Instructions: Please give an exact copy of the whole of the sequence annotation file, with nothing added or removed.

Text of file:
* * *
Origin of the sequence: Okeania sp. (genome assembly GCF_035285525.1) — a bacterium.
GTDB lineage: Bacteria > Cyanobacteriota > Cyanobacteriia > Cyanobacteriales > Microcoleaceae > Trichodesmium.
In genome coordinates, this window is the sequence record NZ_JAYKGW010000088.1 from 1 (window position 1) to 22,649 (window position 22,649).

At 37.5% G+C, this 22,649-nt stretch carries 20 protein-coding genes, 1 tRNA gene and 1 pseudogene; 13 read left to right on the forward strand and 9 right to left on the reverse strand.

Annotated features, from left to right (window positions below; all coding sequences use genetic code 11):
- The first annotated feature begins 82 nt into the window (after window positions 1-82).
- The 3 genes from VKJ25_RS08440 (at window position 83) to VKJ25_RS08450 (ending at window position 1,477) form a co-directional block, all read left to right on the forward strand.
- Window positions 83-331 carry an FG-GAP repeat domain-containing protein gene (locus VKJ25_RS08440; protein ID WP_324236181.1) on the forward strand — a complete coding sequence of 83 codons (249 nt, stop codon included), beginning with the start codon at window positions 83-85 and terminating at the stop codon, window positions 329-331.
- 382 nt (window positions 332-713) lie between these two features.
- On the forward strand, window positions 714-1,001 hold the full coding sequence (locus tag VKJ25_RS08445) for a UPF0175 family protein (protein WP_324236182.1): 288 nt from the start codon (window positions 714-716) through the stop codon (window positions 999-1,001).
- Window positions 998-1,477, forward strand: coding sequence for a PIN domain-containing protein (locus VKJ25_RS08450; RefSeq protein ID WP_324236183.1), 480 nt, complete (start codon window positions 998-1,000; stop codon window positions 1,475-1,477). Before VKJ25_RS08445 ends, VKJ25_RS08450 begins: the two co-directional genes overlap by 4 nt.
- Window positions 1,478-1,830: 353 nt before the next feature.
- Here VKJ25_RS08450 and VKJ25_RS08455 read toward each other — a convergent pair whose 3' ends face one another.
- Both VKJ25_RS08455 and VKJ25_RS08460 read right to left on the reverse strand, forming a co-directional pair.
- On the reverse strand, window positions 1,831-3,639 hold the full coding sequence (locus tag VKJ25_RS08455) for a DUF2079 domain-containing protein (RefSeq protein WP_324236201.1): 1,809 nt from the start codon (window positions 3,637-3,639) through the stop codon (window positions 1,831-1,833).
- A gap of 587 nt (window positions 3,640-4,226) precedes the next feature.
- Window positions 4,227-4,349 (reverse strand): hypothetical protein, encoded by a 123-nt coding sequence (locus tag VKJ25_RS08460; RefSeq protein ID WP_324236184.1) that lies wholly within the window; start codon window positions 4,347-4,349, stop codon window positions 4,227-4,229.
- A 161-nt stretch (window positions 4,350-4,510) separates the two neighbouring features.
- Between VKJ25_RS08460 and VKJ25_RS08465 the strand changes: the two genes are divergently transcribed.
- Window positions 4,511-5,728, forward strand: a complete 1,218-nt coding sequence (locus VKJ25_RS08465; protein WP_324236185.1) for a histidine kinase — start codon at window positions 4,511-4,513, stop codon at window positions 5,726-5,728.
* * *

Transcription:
Origin of the sequence: Okeania sp. (genome assembly GCF_035285525.1) — a bacterium.
GTDB lineage: Bacteria > Cyanobacteriota > Cyanobacteriia > Cyanobacteriales > Microcoleaceae > Trichodesmium.
In genome coordinates, this window is the sequence record NZ_JAYKGW010000088.1 from 1 (window position 1) to 22,649 (window position 22,649).

At 37.5% G+C, this 22,649-nt stretch carries 20 protein-coding genes, 1 tRNA gene and 1 pseudogene; 13 read left to right on the forward strand and 9 right to left on the reverse strand.

Annotated features, from left to right (window positions below; all coding sequences use genetic code 11):
- The first annotated feature begins 82 nt into the window (after window positions 1-82).
- The 3 genes from VKJ25_RS08440 (at window position 83) to VKJ25_RS08450 (ending at window position 1,477) form a co-directional block, all read left to right on the forward strand.
- Window positions 83-331 carry an FG-GAP repeat domain-containing protein gene (locus VKJ25_RS08440; protein ID WP_324236181.1) on the forward strand — a complete coding sequence of 83 codons (249 nt, stop codon included), beginning with the start codon at window positions 83-85 and terminating at the stop codon, window positions 329-331.
- 382 nt (window positions 332-713) lie between these two features.
- On the forward strand, window positions 714-1,001 hold the full coding sequence (locus tag VKJ25_RS08445) for a UPF0175 family protein (protein WP_324236182.1): 288 nt from the start codon (window positions 714-716) through the stop codon (window positions 999-1,001).
- Window positions 998-1,477, forward strand: coding sequence for a PIN domain-containing protein (locus VKJ25_RS08450; RefSeq protein ID WP_324236183.1), 480 nt, complete (start codon window positions 998-1,000; stop codon window positions 1,475-1,477). Before VKJ25_RS08445 ends, VKJ25_RS08450 begins: the two co-directional genes overlap by 4 nt.
- Window positions 1,478-1,830: 353 nt before the next feature.
- Here VKJ25_RS08450 and VKJ25_RS08455 read toward each other — a convergent pair whose 3' ends face one another.
- Both VKJ25_RS08455 and VKJ25_RS08460 read right to left on the reverse strand, forming a co-directional pair.
- On the reverse strand, window positions 1,831-3,639 hold the full coding sequence (locus tag VKJ25_RS08455) for a DUF2079 domain-containing protein (RefSeq protein WP_324236201.1): 1,809 nt from the start codon (window positions 3,637-3,639) through the stop codon (window positions 1,831-1,833).
- A gap of 587 nt (window positions 3,640-4,226) precedes the next feature.
- Window positions 4,227-4,349 (reverse strand): hypothetical protein, encoded by a 123-nt coding sequence (locus tag VKJ25_RS08460; RefSeq protein ID WP_324236184.1) that lies wholly within the window; start codon window positions 4,347-4,349, stop codon window positions 4,227-4,229.
- A 161-nt stretch (window positions 4,350-4,510) separates the two neighbouring features.
- Between VKJ25_RS08460 and VKJ25_RS08465 the strand changes: the two genes are divergently transcribed.
- Window positions 4,511-5,728, forward strand: a complete 1,218-nt coding sequence (locus VKJ25_RS08465; protein WP_324236185.1) for a histidine kinase — start codon at window positions 4,511-4,513, stop codon at window positions 5,726-5,728.